I was just speaking at the annual HR Summit in Singapore. They wanted to know first if I had been in New York in the last 7 days. Fortunately I hadn’t, or I may not have been allowed in! A speaker from California was canceled in the hysteria over Swine Flu. Nothing we know about it suggests that someone generally living in California or New York is a risk! The sheer size and scale of the places, and the total number of outbreaks, makes it absurd. I noticed we had to ride six escalators to get to the presentation floor as the Convention Center claimed their elevators were out of order. Rubbish! Singapore is a gleaming, technologically proficient marvel. They chose not to run them, due to the fear of enclosed spaces. Gosh guys, if you’re canceling people for just living in California, just say why the elevators aren’t running. The elevator idea may be a good precaution.
I read a comment some time back that if you had to vote for the three words most critical to life as we know it, it would be a coin toss between “love thy neighbor” and “wash your hands”. The first if achieved would transform civilization. The second if adhered to, might keep us alive long enough to attempt to. If we essentially follow the latter, we should make it through the current situation just fine.
Anyway, at one point in my presentation, I asked if people ever had to present in their company to senior leaders, where the leaders received them from behind a bank of laptops, checking emails, occasionally texting on their “Crack Berries” (my name for the Blackberry addicted), often oblivious to what they were saying. Virtually everyone nodded emphatically. If there’s a greater way to show disrespect for a presenter, I can’t imagine what it would be. If there’s a better way to kill passion in people for the work they’ve done, or for the recommendation they’re making and which you may want them to implement, I don’t know what it would be. If it’s not important enough to pay attention to or attend to, why gather people simply so you can ignore both it and them?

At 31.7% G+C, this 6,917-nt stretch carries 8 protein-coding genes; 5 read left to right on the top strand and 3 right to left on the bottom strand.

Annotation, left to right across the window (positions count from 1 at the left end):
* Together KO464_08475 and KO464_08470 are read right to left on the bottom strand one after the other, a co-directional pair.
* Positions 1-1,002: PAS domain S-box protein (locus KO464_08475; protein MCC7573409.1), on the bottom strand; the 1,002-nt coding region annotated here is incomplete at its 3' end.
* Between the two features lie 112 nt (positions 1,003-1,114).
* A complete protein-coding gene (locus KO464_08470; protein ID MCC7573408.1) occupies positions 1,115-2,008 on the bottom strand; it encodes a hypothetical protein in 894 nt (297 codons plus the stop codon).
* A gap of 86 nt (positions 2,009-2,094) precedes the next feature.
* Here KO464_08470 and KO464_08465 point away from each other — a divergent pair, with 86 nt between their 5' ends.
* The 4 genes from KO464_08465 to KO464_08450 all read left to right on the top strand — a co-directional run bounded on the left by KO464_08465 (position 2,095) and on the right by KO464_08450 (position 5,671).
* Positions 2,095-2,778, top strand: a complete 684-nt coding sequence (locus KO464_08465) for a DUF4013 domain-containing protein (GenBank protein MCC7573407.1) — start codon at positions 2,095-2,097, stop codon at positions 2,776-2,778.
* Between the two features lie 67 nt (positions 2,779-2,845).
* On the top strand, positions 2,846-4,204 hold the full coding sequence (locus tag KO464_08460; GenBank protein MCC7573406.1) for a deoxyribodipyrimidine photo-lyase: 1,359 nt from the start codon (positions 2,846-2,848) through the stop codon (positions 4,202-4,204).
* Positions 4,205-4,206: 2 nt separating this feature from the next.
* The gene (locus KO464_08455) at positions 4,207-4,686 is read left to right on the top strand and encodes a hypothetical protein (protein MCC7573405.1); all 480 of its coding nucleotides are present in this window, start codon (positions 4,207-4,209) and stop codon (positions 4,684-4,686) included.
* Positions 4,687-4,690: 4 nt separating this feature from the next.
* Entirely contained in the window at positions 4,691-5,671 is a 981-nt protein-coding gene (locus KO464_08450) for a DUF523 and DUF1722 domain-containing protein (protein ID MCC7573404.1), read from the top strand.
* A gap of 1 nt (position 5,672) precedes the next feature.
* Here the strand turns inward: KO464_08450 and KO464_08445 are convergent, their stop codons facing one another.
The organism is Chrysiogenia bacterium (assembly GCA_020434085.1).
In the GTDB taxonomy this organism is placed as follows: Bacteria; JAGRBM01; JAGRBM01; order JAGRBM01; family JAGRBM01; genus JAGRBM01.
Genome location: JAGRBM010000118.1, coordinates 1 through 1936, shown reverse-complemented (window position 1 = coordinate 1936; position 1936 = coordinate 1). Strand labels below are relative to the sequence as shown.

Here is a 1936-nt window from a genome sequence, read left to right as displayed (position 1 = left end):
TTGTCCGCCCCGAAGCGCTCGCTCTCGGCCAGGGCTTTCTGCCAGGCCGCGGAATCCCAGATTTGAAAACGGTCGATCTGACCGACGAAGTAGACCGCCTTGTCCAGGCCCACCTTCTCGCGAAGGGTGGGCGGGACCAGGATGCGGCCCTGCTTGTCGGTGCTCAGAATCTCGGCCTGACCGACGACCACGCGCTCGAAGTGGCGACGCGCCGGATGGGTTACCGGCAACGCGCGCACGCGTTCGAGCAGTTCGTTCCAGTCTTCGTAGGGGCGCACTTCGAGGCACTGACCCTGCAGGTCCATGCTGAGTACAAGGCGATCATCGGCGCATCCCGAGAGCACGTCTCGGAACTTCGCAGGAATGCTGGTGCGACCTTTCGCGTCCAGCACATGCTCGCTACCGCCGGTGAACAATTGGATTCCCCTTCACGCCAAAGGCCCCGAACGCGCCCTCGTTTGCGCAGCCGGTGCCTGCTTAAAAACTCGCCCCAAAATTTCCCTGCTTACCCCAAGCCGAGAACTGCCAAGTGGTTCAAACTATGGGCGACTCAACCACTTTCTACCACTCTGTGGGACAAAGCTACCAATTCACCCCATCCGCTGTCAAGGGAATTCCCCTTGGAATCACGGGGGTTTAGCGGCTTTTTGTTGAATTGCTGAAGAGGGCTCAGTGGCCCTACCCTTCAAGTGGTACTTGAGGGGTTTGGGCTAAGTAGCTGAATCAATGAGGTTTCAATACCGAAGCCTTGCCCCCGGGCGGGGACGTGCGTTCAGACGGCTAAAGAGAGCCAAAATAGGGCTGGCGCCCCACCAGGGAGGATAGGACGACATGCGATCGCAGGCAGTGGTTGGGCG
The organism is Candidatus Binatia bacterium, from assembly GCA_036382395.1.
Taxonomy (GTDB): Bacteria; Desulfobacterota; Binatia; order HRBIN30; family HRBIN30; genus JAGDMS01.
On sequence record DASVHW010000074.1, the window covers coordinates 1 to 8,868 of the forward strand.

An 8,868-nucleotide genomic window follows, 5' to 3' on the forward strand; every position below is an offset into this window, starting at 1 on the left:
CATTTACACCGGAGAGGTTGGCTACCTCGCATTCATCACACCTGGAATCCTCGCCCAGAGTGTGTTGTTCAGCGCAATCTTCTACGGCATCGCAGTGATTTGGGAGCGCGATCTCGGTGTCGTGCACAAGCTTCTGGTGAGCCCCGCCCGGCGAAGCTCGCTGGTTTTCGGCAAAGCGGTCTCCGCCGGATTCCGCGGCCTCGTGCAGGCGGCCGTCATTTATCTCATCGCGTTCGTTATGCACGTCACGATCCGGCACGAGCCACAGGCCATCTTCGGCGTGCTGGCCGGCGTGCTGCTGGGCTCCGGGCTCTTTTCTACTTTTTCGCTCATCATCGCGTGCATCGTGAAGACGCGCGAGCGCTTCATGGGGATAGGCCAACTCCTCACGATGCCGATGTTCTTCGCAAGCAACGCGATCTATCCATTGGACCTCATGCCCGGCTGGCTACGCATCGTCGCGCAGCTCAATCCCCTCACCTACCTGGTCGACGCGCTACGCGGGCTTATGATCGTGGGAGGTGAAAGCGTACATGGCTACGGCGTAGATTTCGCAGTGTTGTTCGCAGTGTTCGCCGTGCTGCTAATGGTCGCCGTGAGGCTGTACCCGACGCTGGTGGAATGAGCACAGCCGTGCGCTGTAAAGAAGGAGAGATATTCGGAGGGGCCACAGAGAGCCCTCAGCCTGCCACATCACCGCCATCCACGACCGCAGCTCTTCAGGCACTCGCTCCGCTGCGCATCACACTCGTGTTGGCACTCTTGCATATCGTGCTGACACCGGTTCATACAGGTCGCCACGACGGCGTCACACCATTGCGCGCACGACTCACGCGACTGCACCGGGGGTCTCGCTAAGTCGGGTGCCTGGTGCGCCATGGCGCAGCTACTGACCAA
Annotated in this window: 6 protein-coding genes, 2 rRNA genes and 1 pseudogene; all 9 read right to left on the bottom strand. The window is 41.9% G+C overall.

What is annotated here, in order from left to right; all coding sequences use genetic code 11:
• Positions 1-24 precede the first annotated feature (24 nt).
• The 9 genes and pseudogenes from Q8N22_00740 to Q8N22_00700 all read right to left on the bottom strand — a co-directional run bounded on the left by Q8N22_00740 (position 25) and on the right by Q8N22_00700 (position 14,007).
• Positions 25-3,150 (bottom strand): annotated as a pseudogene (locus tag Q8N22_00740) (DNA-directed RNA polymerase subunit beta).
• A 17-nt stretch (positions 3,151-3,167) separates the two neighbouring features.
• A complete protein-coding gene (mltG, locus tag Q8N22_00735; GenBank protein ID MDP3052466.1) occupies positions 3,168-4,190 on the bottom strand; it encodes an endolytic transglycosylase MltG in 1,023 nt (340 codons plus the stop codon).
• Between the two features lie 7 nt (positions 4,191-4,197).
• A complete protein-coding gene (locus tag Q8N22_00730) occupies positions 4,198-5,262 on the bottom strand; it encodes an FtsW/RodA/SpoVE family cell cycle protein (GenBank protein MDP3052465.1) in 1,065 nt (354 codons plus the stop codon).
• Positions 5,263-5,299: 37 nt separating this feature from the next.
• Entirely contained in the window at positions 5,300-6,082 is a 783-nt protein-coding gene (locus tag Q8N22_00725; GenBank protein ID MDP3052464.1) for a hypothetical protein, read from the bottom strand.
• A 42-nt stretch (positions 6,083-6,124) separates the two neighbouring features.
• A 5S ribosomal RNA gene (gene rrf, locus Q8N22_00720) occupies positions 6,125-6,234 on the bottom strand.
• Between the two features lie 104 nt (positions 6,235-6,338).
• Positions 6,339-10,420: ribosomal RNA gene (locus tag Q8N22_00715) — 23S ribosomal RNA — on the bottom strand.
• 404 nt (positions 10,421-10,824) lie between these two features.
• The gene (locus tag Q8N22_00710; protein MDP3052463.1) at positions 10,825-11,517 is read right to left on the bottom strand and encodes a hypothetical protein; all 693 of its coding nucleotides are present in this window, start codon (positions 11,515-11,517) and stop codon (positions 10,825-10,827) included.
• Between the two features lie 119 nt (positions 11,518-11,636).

And this addiction continues into our family lives. At dinners, you’ll sometimes see whole families feverishly fiddling with their electronic device of choice…as if they were transmitting information critical for safeguarding nuclear launch codes, or making a decisive input relative to Middle Eastern peace, or calming the markets with some sage analysis. The truth is far more banal, which makes this reflexive behavior both vexing and sad. The casualty is the conversation, the relationship, the community.
The Blackberry, the IPhone, and all their kith and kin, can be wonderful enablers. But let’s give people the gift of attention if we’ve opted to spend time together, professionally or personally.
And then we can add one more set of three words to the earlier two. “Be here now.” It is what being “present” means.
Mindful awareness of the people we’re with and the situation we’re in, makes so much else both valuable, and possible. Those who are present in this way, will notice things, hear nuances, pick up gradations that the tech-obsessed are blind to. Accordingly they’ll build personal brands for exceptional perspicacity, and demonstrate levels of alertness and corresponding insight that will seem to endow them with superhuman powers.
In truth though, it’s not superhuman at all. It’s human. And sometimes today, being an awake human being is miracle enough.